In today’s hyper-connected world, analysis has become a mere commodity. Retrieving it – let alone information – is like drinking from a fire hydrant. For example, Googling “global economic growth" yields 61 million results; “Eurozone deflation”, 1 million; “tensions in south-east Asia”, 2 million, and so on... It should therefore come as no surprise that we get easily lost in this myriad of information and analysis.

In the face of analysis overload, it becomes invaluable to sift, select and frame the issues and opinions that matter. This is why The Monthly Barometer came up with a Weekly Selection of op-eds and articles. Each week, we select just five of them (out of hundreds that are sent to us by our network) that we frame in two or three sentences. These five pieces convey in a succinct and accessible manner the thinking of people whose opinions matter the most in a variety of macro fields: economics, geopolitics, society, environment, technology and psychology. They constitute a “formidable” shortcut to complex analysis by offering insights and snapshots that can be read in just a few minutes and are easy to digest. For those keen to make sense of today’s world, The Weekly Selections are a must-read. They constitute the best antidote to information and analysis overload.

As a new service, The Monthly Barometer is now offering to its subscribers, and a potentially much larger group, a curation of all The Weekly Selections. On any given macro issue, it will be possible to access the best thinking at the tap of key.  This service should therefore be of particular interest to researchers and students enabling them as it does to grasp with ease “who said what and when”.

Subscribers of the Monthly Barometer can access curated Weekly Selections as part of their subscription. 

Researchers and students who do not wish to subscribe to The Monthly Barometer can access them on a pay-as-you-wish basis. Please pay an amount that corresponds to the value you attach to the product. If you don’t want to pay, remember the following: “If something online is free, you are not the customer – you are the product” (Jonathan Zittrain, George Bemis Professor of Law at Harvard Law School and the Harvard Kennedy School of Government).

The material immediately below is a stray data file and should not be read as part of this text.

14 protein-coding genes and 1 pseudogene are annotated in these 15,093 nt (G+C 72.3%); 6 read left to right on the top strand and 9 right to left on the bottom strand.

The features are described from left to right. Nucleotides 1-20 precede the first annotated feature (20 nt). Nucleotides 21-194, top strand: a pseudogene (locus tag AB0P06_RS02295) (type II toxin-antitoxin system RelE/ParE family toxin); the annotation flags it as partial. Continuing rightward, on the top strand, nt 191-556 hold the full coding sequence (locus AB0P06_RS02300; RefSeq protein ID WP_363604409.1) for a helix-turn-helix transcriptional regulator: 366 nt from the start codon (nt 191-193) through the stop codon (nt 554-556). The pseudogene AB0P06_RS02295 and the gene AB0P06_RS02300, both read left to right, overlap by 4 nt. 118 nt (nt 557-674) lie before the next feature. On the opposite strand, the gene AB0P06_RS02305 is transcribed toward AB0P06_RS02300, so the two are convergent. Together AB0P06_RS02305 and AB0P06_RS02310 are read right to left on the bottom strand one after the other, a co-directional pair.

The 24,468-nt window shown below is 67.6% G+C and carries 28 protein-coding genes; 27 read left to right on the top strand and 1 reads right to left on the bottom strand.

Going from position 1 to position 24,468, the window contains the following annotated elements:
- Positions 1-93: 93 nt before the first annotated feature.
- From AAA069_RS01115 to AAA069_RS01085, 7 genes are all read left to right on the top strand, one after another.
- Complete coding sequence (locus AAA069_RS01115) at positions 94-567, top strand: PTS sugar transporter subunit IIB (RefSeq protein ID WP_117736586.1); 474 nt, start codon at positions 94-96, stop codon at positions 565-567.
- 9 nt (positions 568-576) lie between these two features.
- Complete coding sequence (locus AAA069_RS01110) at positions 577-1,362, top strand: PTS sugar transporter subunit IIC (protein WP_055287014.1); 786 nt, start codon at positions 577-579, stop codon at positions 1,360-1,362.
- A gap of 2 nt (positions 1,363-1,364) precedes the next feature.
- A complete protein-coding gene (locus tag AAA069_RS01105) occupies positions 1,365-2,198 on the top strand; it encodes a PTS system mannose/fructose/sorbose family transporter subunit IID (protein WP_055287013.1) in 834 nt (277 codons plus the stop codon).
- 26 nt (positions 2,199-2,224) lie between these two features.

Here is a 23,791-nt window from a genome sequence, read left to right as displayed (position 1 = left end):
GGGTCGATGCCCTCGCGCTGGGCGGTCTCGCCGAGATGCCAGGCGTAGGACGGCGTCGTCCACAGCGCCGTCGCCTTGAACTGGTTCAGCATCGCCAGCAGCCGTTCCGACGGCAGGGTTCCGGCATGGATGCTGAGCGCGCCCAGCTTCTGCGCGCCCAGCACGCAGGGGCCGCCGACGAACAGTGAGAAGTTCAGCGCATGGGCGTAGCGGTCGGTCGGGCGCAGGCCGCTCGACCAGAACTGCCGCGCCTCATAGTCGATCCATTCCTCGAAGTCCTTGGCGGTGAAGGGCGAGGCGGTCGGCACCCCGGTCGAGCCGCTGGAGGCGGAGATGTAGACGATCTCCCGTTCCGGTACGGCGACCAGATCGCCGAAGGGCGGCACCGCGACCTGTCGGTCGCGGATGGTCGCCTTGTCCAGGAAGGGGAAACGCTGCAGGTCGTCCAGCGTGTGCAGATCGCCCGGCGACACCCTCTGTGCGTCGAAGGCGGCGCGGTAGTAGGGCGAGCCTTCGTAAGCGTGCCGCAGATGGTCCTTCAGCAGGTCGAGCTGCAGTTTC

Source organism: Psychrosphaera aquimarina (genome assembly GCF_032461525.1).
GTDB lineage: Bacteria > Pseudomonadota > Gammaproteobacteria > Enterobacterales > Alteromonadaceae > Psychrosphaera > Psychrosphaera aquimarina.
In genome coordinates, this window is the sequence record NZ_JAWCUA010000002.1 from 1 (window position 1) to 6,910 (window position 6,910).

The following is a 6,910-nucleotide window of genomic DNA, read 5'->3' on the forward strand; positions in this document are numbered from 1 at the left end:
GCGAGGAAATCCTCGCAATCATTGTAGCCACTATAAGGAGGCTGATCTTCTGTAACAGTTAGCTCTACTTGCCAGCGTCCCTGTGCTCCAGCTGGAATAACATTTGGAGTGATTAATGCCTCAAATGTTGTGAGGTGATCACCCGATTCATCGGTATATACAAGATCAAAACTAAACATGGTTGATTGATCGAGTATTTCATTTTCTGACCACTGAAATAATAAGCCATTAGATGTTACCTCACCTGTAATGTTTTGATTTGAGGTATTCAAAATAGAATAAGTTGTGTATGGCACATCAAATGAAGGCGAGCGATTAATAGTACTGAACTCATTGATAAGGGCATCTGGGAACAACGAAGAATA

Curation of weekly selections – A distillation of the opinions that count!




Kenneth Rogoff
Filter: Category: SOCIETY > Globalization
  • ECONOMICS, SOCIETY, Globalization

    Dany Rodrik, "Don’t Cry Over Dead Trade Agreements"

    Project Syndicate - 8 Dec 2016

    While populist revolts of 2016 will put an end to all current major trade negotiations, the Harvard economist offers a subtle argument as to why we shouldn’t bemoan the passing of the era of trade agreements. Trade policies are often driven by special interests, with “beggar-thy-neighbor” consequences that reflect power asymmetries and political failures within societies. If we manage our own economies well, he says, new trade agreements will be largely redundant (reads in 5-7 min).

    Published in Weekly selection 9 December 2016

  • GEOPOLITICS, SOCIETY, Globalization,

    Ian Buruma, "The End of the Anglo-American Order"

    The New York Times Magazine - metered paywall - 10 Dec 2016

    This is a little gem from one of today’s great global thinkers.  Buruma wonders what the end of the US and Britain’s vision of democracy and freedom that defined the postwar world means and ponders what will happen in an age of Donald Trump and Nigel Farage. In his opinion, Brexit Britain and Trump’s America are linked in their desire to pull down the pillars of Pax Americana and European unification (reads in more than 10 min).

    Published in Weekly selection 9 December 2016

  • ECONOMICS, China, SOCIETY, Globalization

    Christopher Balding, "In Trump Versus China, Everyone Can Win"

    Bloomberg View - 22 Nov 2016

    This short piece (reads in 3-5 min) neatly delineates the likely contours of Trump’s economic / trade policy vis-à-vis China.  There is no need to levy counter-productive tariffs on Chinese goods; Trump can simply redress the asymmetry that China has with the US and the rest of the world by scrutinizing Chinese FDI more closely and slowly; pushing the acquisition targets to look elsewhere for buyers. A win-win would consist in China lowering its own barriers to foreign investment now.

    Published in Weekly selection 26 November 2016

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